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Tony Romo Out, Dak Prescott In: Some Historical Situations That Bring Hope

The news was what we feared the most, and when the Dallas Cowboys Ministry of Misinformation finally came clean fans were left to wonder what comes next. Could it be the start of the Dak Prescott era has arrived sooner than expected.

Kirby Lee-USA TODAY Sports

Tony Romo is out, perhaps for as many as ten weeks this time according to reports, and that means that the Dallas Cowboys are left with a rookie passer to guide the offense. Dak Prescott has experienced one heck of a preseason during his brief NFL career. Now he will be thrust into the limelight of professional football and it will be happening on one of the game's biggest stages. He almost assuredly will be the starting quarterback for the Dallas Cowboys in week one.

It is unfair and unrealistic to ask any backup quarterback to be Tony Romo. That has been tried and all who have made the attempt, save Jon Kitna, have fallen on their faces. That situation is not unique to the Dallas Cowboys, most backups are in that position for a reason. If they were NFL starters, they would be starting somewhere else around the league. The only exception is when a team invests in a young passer to groom to replace the current man at the helm. This is likely what the Dallas front office had in mind on draft day.

You have to assume that Jerry Jones and the rest of the brain trust were thinking a few years ahead when they made the call to take a quarterback, not 2016. Fate had other plans. We hate that it happened, but sometimes the football gods use the exact situation that the Cowboys are in to elevate another man to the role they have in mind.

Let's take a look at a few quarterbacks who have gotten their first taste of success thanks to an injury.

Tom Brady - During Brady's second season in the league Drew Bledsoe was the man in New England. In the second game of the 2001 season the New York Jets knocked Bledsoe out of the game. The Patriots were forced to turn to a young and not-highly-regarded backup passer to take the helm. That man stepped up into the role that he was given and delivered immediately. There were times during that season when Tom Brady's inexperience cost the Patriots, most notably in a week ten loss to the St. Louis Rams, but that proved to be the last time they would lose during the season, and Brady received the first of his Super Bowl rings.

Kurt Warner - Since we briefly mentioned the Rams, let's move on to the man who was stocking shelves in a supermarket when the team reached out to him. He saw limited action during the first season he was in the league, but when Trent Green suffered an ACL injury the following year in preseason, Warner moved into the starting role. He led the "Greatest Show On Turf" to a record of 13-3 during the regular season and he went on to double dip with a league and a Super Bowl MVP to conclude the season.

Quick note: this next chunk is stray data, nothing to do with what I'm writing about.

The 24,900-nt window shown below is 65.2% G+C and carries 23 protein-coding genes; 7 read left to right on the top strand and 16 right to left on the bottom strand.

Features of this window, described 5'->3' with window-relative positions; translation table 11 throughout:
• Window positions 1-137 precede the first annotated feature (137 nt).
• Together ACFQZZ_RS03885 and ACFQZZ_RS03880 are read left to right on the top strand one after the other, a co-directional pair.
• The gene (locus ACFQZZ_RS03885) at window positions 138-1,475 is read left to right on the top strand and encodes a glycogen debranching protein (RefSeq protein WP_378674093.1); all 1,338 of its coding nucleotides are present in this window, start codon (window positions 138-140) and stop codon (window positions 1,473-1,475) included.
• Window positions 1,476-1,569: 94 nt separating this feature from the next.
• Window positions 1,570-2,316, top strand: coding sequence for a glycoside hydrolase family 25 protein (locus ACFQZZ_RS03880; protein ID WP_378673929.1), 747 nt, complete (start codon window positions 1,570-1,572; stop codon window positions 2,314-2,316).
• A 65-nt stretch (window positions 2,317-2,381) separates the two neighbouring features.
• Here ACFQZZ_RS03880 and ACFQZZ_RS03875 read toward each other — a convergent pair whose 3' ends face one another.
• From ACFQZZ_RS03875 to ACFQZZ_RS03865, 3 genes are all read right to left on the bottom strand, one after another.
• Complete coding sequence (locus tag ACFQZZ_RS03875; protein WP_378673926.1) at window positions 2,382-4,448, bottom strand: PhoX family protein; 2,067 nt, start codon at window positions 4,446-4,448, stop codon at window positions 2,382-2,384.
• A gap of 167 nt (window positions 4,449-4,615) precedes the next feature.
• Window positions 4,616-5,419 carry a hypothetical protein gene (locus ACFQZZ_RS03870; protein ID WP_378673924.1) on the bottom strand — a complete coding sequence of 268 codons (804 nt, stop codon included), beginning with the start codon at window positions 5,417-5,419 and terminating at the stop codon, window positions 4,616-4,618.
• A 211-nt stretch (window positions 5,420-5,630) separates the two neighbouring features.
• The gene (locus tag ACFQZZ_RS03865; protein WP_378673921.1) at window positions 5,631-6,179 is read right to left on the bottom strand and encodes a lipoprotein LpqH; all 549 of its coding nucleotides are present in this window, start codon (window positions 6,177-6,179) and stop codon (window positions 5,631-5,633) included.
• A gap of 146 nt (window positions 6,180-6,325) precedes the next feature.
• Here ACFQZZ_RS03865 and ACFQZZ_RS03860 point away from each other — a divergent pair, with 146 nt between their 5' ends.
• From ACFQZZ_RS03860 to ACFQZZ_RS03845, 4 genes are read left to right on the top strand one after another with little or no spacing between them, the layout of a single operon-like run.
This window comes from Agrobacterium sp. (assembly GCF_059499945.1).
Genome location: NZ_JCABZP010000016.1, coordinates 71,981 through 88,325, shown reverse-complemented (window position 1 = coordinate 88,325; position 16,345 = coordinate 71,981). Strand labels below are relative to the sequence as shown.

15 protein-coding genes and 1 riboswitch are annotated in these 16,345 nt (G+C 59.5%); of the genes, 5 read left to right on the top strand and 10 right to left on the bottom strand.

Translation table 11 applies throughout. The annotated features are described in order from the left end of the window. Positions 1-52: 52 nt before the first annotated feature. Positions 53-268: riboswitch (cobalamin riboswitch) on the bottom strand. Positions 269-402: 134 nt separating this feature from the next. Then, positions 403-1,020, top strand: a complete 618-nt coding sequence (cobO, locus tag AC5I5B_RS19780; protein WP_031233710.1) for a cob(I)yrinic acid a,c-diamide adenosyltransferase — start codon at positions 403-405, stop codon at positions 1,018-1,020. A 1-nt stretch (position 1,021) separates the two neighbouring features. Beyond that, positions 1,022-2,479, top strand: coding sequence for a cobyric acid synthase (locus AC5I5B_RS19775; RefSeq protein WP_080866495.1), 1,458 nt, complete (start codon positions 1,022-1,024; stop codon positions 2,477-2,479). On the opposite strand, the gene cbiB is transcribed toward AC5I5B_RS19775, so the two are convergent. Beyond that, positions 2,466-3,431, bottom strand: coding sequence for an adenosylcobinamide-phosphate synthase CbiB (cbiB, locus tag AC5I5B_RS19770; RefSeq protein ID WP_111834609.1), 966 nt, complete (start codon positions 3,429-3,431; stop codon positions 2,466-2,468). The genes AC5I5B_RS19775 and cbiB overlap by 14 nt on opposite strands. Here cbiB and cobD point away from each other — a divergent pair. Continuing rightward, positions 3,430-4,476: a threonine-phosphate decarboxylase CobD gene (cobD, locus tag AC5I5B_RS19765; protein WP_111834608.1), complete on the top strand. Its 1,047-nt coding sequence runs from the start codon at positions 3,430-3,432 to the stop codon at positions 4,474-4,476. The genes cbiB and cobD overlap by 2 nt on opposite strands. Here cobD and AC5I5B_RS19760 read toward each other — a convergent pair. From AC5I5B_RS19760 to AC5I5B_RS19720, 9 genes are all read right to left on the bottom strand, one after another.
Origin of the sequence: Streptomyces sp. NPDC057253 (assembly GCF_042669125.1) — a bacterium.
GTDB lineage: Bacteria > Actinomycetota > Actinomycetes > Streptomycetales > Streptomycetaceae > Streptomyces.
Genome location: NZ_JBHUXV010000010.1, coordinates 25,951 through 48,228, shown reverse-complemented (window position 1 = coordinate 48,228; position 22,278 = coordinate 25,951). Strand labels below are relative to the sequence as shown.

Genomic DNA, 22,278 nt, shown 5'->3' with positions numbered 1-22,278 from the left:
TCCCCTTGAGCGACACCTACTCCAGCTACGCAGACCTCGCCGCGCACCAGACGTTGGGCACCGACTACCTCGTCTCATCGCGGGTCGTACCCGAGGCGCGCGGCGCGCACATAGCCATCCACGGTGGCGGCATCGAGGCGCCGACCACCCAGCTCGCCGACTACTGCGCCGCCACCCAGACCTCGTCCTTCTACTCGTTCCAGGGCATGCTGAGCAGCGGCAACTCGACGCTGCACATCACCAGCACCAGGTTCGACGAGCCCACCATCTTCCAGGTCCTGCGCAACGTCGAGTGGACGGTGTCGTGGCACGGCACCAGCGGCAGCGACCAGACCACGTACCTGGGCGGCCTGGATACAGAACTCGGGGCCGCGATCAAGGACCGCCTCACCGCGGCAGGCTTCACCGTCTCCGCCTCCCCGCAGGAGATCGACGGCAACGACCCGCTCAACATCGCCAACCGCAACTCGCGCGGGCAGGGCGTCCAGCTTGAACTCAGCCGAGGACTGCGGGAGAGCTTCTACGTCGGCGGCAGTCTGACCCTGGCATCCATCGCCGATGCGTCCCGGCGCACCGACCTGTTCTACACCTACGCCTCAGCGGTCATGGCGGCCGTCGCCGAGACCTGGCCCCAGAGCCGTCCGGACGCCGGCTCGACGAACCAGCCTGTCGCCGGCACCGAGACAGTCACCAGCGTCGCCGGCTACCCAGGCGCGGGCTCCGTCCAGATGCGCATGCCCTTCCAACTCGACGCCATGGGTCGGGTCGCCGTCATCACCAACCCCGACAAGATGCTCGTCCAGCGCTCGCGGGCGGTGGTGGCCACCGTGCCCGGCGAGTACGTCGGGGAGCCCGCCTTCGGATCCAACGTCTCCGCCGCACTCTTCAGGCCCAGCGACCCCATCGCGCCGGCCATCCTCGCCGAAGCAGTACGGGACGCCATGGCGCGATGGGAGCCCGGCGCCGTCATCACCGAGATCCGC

Jim Plunkett - Plunkett was a journeyman backup quarterback who finally got his shot when Dan Pastorini suffered a broken leg short of the midway point in 1980. After a disastrous debut for Raider fans, the the team's backup passer righted the ship and wrote himself into Oakland lore. By the time he was done the Raiders had won nine of their last twelve games and managed to claw their way into a Wild Card berth. They went on to become the first team who won the Super Bowl without having won their division, and Al Davis had his second Super Bowl trophy.

Matt Cassell - This one touches a sore spot with Cowboys fans, but Cassell did find success replacing the above mentioned Brady in New England. One year removed from their perfect regular-season run, the Patriots lost their MVP in week one. No problem; the hooded-one trotted out his backup quarterback, who was making his first start since high school at the helm of the defending AFC Champions. Although Cassell wasn't able to win a Super Bowl like those listed ahead of him, he did turn in a respectable 10-5 mark for the remainder of the season. It also earned him an opportunity to move elsewhere to attempt to build a name for himself.

Earl Morrall - Since we are talking about perfection, lets hit on the team who stayed perfect to the end. That 1972 Miami Dolphins started the season with Bob Griese as their starter. That lasted five games. When Griese broke his leg out came an aging journeyman passer named Earl Morrall. He reeled of nine consecutive wins to put his team in position to complete a perfect season. Griese returned for the Super Bowl, but it was his back up who did the lion's share of the quarterbacking to make the 72 Dolphins immortal.

Realistically speaking, nobody expects that kind of success from any backup, but the opportunity is there for Dak Prescott to make a move. If he starts to approach the level of success these passers experienced through the season's first ten weeks, Jason Garrett will be hard-pressed to take him out of the line up. If Dak continues to progress as he has so far it would not be out of the question for the Cowboys to find themselves in contention for an NFC East crown. Remember last season when the Redskins made their move behind Kirk Cousins? There is reason to believe that the Dak Prescott era in Dallas, and perhaps a new run of success, is about to begin.

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